When it came to the fate of Djúpivogur, Pétur wasn’t worried. “I have no doubt about Djúpivogur,” the Vísir general manager said. “It has everything a small village needs to stay alive and grow. So even if you cut the number of jobs in one factory from 50 to 30, it’s not going to make or break the village.”
Case Study: Breiðdalsvík
Perhaps such a change wouldn’t make or break a village like Djúpivogur, but once the question of quota enters the equation, everything becomes more volatile. Elís Pétur Elísson is a fisherman and community activist who lives in Breiðdalsvík, a village to the northeast of Djúpivogur on the Ring Road. According to his account, there were around 1,500 tons of fishing quota located in Breiðdalsvík as recently as 1996. Vísir bought the majority share in the company that owned this quota in 1998, however, and relocated it to Djúpivogur, effectively draining Breiðdalsvík not only of its fishing industry, but of its very ability to support a fishing industry.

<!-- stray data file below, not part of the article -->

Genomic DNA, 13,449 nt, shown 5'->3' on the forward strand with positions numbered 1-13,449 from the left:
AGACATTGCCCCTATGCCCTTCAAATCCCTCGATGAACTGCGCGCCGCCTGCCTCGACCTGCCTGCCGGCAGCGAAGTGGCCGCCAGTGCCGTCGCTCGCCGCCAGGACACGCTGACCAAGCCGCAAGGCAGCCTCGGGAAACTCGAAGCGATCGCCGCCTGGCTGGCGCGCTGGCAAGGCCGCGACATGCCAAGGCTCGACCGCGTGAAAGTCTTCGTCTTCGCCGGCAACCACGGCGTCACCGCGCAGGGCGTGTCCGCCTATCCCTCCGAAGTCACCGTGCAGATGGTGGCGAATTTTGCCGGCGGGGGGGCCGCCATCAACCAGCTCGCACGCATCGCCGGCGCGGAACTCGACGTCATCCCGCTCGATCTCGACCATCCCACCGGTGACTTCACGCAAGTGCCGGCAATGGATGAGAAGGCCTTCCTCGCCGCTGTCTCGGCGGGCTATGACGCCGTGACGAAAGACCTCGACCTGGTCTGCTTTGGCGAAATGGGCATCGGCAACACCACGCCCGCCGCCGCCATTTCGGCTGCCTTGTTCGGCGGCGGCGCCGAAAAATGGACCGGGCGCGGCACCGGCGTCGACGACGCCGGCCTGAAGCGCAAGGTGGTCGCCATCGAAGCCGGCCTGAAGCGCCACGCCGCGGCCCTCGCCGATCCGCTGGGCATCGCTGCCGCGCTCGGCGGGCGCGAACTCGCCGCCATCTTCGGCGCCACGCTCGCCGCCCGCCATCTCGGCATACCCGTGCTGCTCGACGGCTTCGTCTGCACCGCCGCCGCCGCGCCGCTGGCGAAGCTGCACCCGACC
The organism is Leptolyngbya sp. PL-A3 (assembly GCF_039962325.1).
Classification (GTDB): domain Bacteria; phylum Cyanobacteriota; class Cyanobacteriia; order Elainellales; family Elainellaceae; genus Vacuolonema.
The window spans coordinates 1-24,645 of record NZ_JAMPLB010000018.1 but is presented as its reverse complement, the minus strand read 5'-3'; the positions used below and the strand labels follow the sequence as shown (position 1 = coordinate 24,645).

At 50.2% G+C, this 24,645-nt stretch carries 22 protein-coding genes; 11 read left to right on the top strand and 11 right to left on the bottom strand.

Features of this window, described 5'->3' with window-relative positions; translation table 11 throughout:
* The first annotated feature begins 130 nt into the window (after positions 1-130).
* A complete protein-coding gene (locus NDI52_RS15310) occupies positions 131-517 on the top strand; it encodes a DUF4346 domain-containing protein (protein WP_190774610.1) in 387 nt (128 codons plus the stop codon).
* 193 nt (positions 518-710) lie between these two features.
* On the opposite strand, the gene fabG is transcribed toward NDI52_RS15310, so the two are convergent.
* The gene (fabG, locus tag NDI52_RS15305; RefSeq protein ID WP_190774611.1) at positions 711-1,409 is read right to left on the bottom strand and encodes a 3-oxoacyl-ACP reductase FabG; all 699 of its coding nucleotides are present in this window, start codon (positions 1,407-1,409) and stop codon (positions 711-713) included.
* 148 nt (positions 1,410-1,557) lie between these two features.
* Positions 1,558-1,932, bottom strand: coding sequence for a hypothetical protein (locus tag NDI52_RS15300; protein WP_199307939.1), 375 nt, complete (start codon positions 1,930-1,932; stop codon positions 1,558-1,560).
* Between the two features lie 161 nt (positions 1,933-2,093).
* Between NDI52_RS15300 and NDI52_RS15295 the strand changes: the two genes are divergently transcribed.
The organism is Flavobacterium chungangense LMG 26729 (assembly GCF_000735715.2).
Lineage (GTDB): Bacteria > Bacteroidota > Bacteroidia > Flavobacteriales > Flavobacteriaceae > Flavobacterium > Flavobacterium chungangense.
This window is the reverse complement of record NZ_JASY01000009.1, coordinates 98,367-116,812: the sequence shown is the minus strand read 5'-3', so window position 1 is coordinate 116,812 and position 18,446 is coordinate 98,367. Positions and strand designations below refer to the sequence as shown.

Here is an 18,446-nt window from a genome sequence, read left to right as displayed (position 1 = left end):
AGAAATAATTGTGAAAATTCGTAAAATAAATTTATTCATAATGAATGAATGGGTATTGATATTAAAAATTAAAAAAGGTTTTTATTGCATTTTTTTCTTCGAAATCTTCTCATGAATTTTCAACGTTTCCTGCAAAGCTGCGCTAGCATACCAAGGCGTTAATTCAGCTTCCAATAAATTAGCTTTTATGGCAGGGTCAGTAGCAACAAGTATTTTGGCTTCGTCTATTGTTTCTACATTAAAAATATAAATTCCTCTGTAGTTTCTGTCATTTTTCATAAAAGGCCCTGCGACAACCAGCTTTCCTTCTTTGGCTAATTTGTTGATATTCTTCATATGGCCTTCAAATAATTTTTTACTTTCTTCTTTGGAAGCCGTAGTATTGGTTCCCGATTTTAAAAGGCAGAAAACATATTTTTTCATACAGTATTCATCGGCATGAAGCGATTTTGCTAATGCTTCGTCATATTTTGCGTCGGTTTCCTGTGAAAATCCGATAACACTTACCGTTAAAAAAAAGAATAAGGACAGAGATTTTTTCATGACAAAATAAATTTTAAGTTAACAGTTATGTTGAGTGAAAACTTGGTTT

The ramifications for the village were severe: the local fish factory closed, the economy suffered and the population shrank. Today Elís Pétur sees the same cycle about to repeat itself in Djúpivogur. “In recent years Vísir has been buying up smaller fishing companies throughout the country,” he said. “And now they’re taking the quota, which is the main source of income for these villages, and leaving for Grindavík.”